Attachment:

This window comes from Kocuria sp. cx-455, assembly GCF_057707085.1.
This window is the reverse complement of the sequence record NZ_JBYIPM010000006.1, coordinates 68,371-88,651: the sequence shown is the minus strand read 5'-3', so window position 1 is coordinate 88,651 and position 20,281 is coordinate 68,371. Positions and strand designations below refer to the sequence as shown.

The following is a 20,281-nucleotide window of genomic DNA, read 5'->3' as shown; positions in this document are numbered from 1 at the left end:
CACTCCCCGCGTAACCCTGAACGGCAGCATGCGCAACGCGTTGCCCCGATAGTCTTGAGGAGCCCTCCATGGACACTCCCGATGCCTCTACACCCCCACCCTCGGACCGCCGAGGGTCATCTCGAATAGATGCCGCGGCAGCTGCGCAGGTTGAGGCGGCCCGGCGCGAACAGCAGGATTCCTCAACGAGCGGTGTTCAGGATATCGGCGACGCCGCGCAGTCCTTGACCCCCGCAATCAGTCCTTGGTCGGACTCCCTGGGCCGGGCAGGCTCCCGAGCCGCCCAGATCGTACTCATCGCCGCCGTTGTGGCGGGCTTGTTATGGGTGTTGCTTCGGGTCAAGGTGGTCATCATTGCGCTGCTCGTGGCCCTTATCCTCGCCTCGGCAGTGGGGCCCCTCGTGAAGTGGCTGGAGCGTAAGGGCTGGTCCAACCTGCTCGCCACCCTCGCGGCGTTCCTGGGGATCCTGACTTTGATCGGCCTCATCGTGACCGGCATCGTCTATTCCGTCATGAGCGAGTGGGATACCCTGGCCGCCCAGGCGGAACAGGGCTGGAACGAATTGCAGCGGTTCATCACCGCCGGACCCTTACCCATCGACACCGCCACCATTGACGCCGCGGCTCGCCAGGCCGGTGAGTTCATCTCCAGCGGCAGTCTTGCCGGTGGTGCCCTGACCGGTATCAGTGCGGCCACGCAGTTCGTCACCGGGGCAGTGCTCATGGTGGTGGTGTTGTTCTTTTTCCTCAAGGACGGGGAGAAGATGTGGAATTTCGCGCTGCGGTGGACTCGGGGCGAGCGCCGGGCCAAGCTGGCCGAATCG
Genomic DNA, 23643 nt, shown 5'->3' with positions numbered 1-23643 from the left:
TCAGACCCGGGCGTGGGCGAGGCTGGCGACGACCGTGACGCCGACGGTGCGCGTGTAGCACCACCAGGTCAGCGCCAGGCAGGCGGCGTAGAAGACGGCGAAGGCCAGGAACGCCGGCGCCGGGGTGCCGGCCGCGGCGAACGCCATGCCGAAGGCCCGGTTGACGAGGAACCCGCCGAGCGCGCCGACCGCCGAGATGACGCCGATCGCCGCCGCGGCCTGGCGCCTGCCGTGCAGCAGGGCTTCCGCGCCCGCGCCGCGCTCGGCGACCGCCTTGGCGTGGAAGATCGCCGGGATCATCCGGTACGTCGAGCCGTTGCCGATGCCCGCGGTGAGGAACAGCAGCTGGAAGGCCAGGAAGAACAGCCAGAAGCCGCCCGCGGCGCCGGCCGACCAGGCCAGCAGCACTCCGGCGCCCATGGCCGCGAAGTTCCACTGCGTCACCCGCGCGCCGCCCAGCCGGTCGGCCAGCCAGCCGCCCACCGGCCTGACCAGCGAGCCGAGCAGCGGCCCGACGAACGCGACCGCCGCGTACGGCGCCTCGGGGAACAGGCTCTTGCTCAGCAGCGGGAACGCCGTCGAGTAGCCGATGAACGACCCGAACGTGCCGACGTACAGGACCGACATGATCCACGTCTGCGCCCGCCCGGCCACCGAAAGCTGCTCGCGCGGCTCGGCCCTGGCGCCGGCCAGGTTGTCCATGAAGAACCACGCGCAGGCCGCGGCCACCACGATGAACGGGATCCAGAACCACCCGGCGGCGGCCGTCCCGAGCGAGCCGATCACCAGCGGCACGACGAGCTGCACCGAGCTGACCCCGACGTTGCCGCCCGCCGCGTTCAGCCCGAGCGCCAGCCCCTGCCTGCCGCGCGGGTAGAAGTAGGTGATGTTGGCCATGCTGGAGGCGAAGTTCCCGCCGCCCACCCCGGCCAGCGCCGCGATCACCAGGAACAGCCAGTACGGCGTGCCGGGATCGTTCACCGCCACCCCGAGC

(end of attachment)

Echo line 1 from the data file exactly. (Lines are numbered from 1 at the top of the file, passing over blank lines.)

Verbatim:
This window comes from Kocuria sp. cx-455, assembly GCF_057707085.1.